This study contributes to the emerging literature on the effect of air pollution on short-run productivity, particularly on the performance of athletes engaging in outdoor sports. An emerging literature finds a sizable, negative effect of air pollution on short-run labor productivity. This study contributes to this literature by estimating the causal effect of air pollution on marathon runners’ using a sample of more than 0.3 million runners in 37 cities and 56 race events in China in 2014 and 2015. The causal identification relies mainly on the exogeneity of air quality on the race day because runners are required to register for a race a few months in advance and air quality on the race day can be considered random.
Findings have a few important implications for professional athletes who engage in outdoor sports, for city governments organizing outdoor mega events, and for the growing running industry. The estimates show that the negative effect of air pollution on top runners is also sizable: a top 10 full-marathon runner will need 4.8 more minutes to finish the race if she or he were to run the 2014 Beijing Marathon compared with running on a day with average air quality in China. The findings remind city governments that the negative effect of air pollution on the health and performance of participants should be taken into account when organizing outdoor mega events. For example, on heavily polluted days, if weather conditions permit, a city government may use cloud seeding to increase rainfall to wash out part of the pollutants. The findings are also informative for professional athletes who compete for awards in outdoor sports games such as football, running, and biking and for workers whose jobs require intensive physical activities and long exposure to ambient air pollution.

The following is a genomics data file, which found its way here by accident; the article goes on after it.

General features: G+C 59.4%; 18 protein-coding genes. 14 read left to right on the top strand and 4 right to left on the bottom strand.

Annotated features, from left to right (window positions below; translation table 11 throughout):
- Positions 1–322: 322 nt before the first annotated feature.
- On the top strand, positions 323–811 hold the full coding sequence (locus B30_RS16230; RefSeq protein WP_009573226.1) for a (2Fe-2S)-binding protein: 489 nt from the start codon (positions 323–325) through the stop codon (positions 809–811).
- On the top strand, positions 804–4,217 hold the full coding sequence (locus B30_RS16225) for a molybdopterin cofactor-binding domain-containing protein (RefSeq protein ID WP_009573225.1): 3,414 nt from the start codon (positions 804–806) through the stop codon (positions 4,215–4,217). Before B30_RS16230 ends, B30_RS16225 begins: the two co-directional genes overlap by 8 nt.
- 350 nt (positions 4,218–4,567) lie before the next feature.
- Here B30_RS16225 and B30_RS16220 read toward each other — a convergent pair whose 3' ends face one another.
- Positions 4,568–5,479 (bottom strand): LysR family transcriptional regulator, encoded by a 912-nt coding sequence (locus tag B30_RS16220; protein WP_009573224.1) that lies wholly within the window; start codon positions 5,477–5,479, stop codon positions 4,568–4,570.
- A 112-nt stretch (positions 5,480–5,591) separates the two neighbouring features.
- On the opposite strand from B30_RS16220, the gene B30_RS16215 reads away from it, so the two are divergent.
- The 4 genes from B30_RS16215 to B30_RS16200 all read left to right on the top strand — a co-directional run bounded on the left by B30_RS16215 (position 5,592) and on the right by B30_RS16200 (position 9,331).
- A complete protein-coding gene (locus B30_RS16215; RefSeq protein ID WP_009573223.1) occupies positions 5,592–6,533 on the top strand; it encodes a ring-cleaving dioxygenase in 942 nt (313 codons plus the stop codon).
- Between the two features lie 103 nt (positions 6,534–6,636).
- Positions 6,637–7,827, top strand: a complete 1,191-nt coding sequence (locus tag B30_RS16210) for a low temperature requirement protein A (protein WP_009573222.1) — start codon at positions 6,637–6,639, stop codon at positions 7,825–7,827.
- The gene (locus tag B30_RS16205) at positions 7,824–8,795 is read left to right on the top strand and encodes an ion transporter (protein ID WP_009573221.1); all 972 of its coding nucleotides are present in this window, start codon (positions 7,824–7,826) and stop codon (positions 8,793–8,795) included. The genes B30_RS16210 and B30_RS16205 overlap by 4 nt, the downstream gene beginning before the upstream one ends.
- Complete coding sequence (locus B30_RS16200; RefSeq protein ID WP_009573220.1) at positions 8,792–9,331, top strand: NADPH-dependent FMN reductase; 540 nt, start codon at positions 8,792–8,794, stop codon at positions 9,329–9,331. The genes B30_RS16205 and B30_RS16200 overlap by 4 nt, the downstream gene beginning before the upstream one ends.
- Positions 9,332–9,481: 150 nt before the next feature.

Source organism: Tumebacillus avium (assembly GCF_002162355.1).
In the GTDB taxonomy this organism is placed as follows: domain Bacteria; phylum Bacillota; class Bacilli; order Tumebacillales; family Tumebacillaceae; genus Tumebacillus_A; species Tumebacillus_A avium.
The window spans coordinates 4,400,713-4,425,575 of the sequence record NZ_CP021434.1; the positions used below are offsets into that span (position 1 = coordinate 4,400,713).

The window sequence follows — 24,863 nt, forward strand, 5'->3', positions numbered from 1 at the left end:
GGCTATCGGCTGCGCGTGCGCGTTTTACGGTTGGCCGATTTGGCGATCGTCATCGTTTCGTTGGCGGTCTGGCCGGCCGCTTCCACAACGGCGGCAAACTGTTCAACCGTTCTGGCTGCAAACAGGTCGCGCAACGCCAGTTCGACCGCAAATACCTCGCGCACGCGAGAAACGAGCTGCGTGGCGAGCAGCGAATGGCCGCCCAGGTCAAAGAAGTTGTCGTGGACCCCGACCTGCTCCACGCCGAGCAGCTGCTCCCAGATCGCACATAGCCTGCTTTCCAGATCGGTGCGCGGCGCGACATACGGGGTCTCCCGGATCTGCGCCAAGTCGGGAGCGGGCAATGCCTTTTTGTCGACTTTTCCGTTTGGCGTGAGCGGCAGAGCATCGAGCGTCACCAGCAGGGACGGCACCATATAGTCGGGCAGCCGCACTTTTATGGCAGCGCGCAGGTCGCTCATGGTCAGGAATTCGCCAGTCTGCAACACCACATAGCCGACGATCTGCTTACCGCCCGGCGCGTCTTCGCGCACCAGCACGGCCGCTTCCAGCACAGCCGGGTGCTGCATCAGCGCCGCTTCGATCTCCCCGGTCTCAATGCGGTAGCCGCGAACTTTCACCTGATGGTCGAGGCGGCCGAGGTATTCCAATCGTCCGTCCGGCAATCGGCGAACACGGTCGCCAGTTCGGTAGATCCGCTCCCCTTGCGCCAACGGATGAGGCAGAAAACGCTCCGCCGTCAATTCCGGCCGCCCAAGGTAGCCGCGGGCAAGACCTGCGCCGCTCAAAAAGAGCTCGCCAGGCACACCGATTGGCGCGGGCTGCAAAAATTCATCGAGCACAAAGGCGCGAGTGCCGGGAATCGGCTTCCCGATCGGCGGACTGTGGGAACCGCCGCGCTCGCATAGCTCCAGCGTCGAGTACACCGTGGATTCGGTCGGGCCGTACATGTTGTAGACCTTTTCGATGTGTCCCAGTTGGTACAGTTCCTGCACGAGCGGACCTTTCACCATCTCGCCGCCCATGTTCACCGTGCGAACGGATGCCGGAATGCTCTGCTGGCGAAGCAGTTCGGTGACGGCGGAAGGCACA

Using a sample of more than 0.3 million marathon runners of 56 race events in China in 2014 and 2015, we estimate the air pollution elasticity of finish time to be 0.041. Our causal identification comes from the exogeneity of air pollution on the race day because runners are required to register for a race a few months in advance and we control for confounding factors. Including individual fixed effects also provides consistent evidence. Our study contributes to the emerging literature on the effect of air pollution on short-run productivity, particularly on the performance of athletes engaging in outdoor sports.
Running With a Mask? The Effect of Air Pollution on Marathon Runners’ Performance
Mengmeng Guo, Shihe Fu
First Published January 6, 2019 Research Article
Journal of Sports Economics